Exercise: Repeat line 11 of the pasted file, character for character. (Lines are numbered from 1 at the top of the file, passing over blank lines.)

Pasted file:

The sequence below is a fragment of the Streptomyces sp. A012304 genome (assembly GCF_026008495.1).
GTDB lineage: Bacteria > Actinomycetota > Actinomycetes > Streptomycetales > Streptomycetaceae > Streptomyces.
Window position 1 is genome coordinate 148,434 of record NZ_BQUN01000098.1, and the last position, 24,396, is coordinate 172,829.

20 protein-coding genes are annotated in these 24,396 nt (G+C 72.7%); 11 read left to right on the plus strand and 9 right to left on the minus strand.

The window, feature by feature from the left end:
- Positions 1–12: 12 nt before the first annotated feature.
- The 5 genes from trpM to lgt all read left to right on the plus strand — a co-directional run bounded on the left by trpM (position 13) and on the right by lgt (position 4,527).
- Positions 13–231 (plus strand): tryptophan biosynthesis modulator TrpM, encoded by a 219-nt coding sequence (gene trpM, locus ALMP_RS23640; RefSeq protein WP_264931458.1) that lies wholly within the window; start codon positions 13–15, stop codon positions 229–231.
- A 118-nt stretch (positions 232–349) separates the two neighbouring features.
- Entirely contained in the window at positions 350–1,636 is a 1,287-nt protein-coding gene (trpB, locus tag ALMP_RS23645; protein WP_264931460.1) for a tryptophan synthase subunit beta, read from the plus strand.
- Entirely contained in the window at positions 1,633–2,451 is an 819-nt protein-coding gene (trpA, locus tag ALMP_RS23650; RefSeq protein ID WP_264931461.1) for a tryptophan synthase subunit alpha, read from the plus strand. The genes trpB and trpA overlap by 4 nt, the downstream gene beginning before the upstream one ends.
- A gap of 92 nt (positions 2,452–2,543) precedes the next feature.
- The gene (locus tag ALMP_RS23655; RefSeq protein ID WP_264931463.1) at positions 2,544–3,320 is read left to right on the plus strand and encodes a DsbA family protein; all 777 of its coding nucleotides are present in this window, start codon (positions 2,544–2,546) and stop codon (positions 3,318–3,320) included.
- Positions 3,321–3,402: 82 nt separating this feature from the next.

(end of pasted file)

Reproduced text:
- Entirely contained in the window at positions 1,633–2,451 is an 819-nt protein-coding gene (trpA, locus tag ALMP_RS23650; RefSeq protein ID WP_264931461.1) for a tryptophan synthase subunit alpha, read from the plus strand. The genes trpB and trpA overlap by 4 nt, the downstream gene beginning before the upstream one ends.